Our approach recognises the legitimate and useful place that classic notions of debate have in our society. However, we question the apparent consensus around the practice of polarised debate as the best suited to deal with every organizational, social and political issue. If we think about some emergent complex areas: energy policy, environmental sustainability, business responsibility, health care and wellbeing, biotechnology, community development, gay and lesbian rights, affirmative action, assisted suicide, abortion…  “How well-suited is the familiar bipolar model in a culture whose increasing diversity has dramatically increased the number of voices and perspectives that demand to be heard?” (Hyde & Bineham 2000)

The potential of dialogue lies in its ability to complement deliberation in a variety of social and organizational scenarios. If deliberation is the art of analysing a set of given alternatives and determining a decision-making course of action, dialogue places its emphasis in the previous stage: the open exploration of world-views, value frames, assumptions and experiences that contribute to shape the alternatives. Moreover, dialogue allows space for unforeseen collective creativity, as a result of interpersonal dynamics of inquiry into the multifaceted aspects that underpin complex issues.

There are different approaches to dialogue from a long list of humanities and social science disciplines: Communication, Management, Political Science, Education, Psychology, Philosophy, etc. QMU’s DIALOGUE Research Project draws on many of them, and places a clear focus on interpersonal communication that explores difference as a valuable asset. From our perspective, fostering dialogic communication is a craft and there is no systematic recipe that can be replicated in every scenario. Furthermore, it requires discipline and skill as much as willingness and effort. Overall, it demands from the participants thorough reflection on their communicative habits and power dynamics, in addition to an open determination to experience different ways of relating to “the Others”.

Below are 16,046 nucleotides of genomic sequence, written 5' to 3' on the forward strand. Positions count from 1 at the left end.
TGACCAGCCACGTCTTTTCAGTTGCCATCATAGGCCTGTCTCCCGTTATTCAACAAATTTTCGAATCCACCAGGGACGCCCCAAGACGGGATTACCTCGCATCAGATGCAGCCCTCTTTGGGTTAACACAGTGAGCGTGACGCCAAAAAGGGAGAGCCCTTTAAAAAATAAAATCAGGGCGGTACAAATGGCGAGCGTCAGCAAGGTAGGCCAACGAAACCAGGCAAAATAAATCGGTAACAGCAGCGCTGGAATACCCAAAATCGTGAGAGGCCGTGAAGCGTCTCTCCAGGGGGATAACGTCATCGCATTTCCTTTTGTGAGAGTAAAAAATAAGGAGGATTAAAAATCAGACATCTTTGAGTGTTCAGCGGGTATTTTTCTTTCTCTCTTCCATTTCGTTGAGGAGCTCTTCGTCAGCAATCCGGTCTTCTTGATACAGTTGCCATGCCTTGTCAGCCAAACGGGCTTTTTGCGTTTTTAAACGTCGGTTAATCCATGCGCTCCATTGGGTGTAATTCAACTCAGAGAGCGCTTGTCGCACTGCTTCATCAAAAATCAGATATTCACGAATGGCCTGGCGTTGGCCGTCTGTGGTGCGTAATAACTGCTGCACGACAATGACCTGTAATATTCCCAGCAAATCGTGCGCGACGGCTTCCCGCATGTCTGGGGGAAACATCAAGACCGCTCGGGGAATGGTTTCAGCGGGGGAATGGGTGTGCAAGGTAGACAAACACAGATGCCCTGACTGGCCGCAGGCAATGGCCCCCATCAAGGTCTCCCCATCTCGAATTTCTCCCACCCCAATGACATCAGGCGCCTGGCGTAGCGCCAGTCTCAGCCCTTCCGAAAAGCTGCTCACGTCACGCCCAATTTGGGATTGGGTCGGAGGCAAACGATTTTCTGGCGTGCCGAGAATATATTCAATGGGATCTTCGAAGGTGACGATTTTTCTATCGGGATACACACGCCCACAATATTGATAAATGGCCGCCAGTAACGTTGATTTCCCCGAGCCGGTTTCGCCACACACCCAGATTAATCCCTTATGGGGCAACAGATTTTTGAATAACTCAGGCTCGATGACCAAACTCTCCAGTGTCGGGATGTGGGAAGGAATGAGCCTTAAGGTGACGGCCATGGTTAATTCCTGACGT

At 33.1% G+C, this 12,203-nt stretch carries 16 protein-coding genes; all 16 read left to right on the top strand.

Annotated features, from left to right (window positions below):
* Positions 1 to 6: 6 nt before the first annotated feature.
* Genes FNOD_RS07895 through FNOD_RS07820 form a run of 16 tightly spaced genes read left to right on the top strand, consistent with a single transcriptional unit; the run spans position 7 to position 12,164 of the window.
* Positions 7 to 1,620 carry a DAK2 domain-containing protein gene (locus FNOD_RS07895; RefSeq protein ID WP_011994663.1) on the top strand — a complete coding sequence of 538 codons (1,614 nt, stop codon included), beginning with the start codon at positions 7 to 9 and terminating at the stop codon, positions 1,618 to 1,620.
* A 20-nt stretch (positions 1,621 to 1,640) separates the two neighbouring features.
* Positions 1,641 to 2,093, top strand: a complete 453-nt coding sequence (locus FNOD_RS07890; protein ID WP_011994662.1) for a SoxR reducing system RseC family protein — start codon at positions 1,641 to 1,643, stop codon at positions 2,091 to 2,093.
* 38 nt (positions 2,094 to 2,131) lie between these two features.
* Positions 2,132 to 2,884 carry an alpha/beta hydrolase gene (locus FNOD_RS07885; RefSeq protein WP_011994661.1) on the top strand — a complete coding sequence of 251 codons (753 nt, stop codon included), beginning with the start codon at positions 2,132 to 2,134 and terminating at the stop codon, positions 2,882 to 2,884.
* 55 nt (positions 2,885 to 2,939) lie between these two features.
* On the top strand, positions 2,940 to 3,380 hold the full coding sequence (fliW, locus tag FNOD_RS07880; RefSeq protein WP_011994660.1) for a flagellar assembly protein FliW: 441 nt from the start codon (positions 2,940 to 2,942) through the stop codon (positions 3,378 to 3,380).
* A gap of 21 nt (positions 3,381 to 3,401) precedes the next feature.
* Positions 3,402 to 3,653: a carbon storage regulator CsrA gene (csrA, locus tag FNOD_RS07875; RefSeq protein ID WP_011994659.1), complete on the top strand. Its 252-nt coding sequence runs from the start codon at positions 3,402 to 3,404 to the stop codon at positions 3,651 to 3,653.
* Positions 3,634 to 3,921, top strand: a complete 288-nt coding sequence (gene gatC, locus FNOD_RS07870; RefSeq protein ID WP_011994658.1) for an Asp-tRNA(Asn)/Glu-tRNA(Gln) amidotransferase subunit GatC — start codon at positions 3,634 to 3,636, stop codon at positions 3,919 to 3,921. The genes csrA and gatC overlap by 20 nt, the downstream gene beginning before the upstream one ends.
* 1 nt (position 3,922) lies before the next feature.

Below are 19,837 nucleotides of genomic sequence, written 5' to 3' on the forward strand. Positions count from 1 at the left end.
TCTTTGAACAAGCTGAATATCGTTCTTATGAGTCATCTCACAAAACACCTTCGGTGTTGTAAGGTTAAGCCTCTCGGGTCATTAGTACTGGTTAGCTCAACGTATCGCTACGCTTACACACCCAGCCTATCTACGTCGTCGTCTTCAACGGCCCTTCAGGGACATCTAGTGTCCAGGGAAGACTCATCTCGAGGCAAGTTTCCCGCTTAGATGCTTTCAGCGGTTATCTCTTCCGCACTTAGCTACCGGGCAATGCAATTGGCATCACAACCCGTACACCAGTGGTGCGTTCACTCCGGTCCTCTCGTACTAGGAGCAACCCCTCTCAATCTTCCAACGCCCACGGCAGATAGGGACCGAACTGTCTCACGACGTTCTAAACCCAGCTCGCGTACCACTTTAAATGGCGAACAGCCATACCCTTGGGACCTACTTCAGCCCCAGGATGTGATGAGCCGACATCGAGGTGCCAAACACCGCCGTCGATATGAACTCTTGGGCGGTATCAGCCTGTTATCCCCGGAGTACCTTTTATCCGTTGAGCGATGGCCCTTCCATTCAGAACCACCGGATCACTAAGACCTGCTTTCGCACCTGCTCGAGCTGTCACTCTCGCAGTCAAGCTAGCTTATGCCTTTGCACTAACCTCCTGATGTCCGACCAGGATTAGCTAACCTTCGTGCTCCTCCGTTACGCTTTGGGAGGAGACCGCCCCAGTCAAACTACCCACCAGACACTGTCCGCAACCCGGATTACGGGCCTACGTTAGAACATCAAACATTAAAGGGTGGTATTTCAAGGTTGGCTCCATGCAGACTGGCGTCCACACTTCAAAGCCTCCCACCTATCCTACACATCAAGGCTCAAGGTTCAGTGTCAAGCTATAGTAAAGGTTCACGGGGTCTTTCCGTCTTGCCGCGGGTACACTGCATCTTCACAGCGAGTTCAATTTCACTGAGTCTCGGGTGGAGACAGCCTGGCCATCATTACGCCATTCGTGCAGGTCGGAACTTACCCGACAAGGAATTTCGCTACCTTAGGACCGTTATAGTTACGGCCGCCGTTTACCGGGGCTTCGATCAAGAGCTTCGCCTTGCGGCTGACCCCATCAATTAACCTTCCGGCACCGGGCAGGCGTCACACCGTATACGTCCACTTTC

We work on the premise that dialogue is simultaneously a way of looking at and being in communication. Our aim is to contribute to gain scholarly insight that also informs practical expertise.

It is truly exciting for our team to be working on  a challenging practice of communication that challenges dominant practices of communication.

Oliver Escobar

November 2008, Edinburgh.

dialogue?

2 thoughts on “Dialogue

  1. Despite the fact that dialogue is widely acknowledged as crucial to address certain issues,it is true that it has gradually lost some of its force, probably due to constant co-opting of dialogue opportunities by those who are less interested in alternative ways of communication. I’m looking forward to this course in hopes of understanding ways to loosen these controls.

    • Keven,

      You are spot on. Chantal Mouffe has recently said that no amount of moral preaching or dialogue will convince the ruling class to give up its power.
      However, Foucault’s work remind us of the polivalent aspects of any discourse. A good example is environmental discourse. A couple of decades ago many exceptics expressed the imposibility of denting the corporate arena with green discourses. Now, “greening” has become mainstream, and although it’s true there is a questionable gap between discourses and practices, nobody can deny that things have moved on.
      No policy maker can take this issues lightly now, and that gives activists a new platform to operate from.

      Will something similar happen with dialogue discourse???